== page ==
LKP Treasure Trove 008: Do Good, and Lend

Welcome to another edition of the LKP Treasure Trove

Lending something to someone isn’t always easy, especially if that person is known to not give things back. But we are told to be generous; to lend and not expect anything in return. But it is very hard for some people to let go of their things to the point of not caring whether they’ll get it back. If we are willing to let go of our possessions to that point, we’ll have a heart that is more ready for the Kingdom than the fleshly, selfish hearts most of us possess. A Hebrew girl named Yarona will learn this valuable lesson in today’s story.

Do Good, and Lend

“But why not?” asked Monique from behind the fence.

“Because you don’t always return things,” Yarona said as she walked off in a huff across the lawn to get away from her neighbor. When Yarona stepped through the patio doors her mom was there to greet her.

Mom held a hand pruner and a lopper in her gloved hands. “I was just heading out to the garden to tend to my azaleas. Was that Monique I heard you talking with?”

“Yeah,” Yarona replied, her angry eyes peering through the patio doors in search of Monique, who had disappeared.

“What’s the problem?” Mom asked.

“She wants to borrow my mp3 player for a long car trip.”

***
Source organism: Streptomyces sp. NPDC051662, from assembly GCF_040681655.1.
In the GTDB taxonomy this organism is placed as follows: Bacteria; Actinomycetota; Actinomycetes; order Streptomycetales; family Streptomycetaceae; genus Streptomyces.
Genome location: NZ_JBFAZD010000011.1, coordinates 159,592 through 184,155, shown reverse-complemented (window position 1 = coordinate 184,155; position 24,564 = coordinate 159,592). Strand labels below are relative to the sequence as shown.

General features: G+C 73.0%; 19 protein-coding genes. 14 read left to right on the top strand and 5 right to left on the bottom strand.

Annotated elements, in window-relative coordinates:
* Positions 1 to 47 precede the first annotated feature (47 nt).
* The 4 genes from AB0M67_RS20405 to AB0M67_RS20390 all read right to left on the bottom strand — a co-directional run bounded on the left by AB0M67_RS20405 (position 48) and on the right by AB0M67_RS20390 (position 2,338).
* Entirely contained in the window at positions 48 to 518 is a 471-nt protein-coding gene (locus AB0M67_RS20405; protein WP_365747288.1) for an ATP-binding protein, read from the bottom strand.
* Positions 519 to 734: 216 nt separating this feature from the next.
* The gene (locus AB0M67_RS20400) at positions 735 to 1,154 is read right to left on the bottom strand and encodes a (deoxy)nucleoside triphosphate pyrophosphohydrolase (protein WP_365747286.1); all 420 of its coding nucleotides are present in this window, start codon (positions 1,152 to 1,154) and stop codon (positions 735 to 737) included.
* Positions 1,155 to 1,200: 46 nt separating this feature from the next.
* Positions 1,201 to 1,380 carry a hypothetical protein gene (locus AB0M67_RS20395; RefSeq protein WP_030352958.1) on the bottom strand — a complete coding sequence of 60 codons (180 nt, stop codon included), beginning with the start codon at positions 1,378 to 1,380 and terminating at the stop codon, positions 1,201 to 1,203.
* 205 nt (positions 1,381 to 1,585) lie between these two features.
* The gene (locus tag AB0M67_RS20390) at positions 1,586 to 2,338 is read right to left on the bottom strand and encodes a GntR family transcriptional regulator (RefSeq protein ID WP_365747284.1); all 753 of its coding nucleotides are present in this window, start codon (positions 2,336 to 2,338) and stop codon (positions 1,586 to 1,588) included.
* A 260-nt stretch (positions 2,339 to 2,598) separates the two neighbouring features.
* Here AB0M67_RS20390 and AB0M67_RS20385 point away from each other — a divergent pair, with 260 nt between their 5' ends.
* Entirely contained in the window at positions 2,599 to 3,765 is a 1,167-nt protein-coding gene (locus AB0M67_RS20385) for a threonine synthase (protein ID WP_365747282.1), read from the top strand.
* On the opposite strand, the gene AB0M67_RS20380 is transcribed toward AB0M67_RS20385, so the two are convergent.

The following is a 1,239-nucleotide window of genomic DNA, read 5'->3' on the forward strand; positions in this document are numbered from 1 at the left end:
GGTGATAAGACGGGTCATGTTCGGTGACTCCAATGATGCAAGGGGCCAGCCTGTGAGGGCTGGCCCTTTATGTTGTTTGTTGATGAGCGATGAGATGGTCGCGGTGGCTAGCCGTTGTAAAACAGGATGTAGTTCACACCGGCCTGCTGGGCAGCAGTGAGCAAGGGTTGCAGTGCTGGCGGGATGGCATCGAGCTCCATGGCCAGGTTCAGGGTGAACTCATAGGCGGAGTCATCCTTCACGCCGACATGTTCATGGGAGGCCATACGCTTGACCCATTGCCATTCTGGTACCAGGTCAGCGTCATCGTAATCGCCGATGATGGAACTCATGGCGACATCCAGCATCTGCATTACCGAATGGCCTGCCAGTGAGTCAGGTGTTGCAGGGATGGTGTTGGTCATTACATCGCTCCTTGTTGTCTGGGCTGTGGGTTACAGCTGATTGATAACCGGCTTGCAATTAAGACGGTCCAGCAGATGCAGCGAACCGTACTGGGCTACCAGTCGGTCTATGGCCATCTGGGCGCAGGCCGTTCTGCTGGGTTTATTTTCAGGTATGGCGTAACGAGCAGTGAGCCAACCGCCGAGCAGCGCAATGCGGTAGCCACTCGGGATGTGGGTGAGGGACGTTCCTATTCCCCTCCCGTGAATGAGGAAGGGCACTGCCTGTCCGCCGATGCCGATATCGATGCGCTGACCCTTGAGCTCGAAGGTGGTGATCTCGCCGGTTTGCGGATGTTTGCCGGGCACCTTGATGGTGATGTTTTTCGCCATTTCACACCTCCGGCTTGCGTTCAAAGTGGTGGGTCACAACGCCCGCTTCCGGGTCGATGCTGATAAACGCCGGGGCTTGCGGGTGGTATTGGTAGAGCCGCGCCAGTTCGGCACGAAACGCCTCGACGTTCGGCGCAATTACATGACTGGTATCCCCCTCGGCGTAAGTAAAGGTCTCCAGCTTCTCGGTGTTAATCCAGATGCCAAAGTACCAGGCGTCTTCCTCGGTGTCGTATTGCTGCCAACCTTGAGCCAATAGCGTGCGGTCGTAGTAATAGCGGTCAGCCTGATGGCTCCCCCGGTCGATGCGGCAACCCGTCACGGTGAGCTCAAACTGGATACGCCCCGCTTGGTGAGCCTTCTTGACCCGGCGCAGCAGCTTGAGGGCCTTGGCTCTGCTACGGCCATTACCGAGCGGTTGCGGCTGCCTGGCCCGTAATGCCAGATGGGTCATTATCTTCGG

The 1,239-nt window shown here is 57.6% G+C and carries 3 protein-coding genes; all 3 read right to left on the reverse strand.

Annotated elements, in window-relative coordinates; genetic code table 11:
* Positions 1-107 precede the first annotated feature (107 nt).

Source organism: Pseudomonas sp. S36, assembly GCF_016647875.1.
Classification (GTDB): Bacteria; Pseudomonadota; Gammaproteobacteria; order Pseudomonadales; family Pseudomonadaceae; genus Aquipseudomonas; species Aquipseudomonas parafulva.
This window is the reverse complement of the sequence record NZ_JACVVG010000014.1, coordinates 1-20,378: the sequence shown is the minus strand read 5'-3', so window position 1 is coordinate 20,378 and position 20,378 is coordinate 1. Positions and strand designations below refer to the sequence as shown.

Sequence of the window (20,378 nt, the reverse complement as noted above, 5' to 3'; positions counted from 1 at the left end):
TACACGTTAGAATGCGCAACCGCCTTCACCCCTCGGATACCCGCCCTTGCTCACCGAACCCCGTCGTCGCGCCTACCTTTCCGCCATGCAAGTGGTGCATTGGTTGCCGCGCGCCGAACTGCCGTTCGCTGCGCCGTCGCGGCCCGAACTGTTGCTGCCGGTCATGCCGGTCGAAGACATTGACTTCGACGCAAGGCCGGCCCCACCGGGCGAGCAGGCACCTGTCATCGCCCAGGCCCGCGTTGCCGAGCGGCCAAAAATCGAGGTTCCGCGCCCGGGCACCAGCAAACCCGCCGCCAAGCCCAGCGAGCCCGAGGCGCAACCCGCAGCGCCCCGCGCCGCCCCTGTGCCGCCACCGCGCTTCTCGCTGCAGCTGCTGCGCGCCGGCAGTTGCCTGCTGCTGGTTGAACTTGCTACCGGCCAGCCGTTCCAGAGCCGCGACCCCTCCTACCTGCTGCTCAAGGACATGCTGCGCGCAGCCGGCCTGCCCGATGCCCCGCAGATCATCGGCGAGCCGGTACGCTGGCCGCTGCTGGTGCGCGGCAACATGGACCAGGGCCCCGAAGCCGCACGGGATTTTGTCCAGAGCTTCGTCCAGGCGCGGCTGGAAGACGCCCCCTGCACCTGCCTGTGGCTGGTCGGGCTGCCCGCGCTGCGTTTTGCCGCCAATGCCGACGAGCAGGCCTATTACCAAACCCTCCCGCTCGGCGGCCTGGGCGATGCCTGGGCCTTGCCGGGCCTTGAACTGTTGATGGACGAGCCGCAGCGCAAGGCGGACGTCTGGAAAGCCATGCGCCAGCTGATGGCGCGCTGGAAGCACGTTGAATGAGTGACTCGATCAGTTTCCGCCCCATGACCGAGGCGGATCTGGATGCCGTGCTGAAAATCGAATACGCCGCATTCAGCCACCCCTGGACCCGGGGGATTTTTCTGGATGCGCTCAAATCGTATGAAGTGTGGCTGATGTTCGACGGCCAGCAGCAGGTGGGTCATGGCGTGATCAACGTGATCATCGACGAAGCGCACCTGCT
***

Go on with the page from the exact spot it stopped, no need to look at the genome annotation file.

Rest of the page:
“Well, why don’t you lend it to her?” Mom asked.

Yarona folded her arms and said, “Because I’ve loaned her things in the past and she only returned a few of them. I waited so long to get my favorite CD back I had to buy another one.”

Mom set her pruning tools down on the entry table next to the patio doors and held Yarona’s shoulders. “Listen, I know what you’re feeling, but this isn’t the way we’re supposed to be. We’re awake, believing Hebrews. That means we have to continue to be an example to everyone around us.”

Yarona looked irritated now. “Does that mean I have to keep lending people my stuff and letting them use me?”

Mom offered a sympathetic frown. “It means you can’t let your possessions become idols. They’re just things, Yarona. Things that are easily replaceable. You said yourself that you bought the CD again, right?”

Yarona nodded her head reluctantly. “Right.”

“Well,” Mom continued, “you’re not replaceable. You’re more valuable than any of your things, especially when you display the kind of heart Yah has. Is Yah stingy with his sunshine? Does it only shine on us?”

Yarona sighed softly. “No. It shines on everyone, both good people and evil people.”


“Those are Yeshua’s own words,” Mom said. “And in Luke 6:35 he also said ‘do good, and lend, expecting nothing in return, and your reward will be great, and you will be a child of the Most High, for he himself is kind to ungrateful and evil men.’ That’s the heart we’re supposed to have.”

Yarona turned suddenly and walked toward the stairs.

“Where are you going?” Mom asked.

“To get my mp3 player,” Yarona replied cheerfully. “Monique needs it.”


Are you willing to separate yourself from your favorite things so someone else who is in need can enjoy them if they ask? Being wrapped up in our possessions is dangerous because it creates a selfish heart that separates us from Yah. Some might think that lending to others in need will lead to our downfall, but in Psalm 37:25-26 King David writes: “I have been young and now I am old, yet I have not seen the righteous forsaken or his descendants begging bread. All day long he is gracious and lends, and his descendants are a blessing.”

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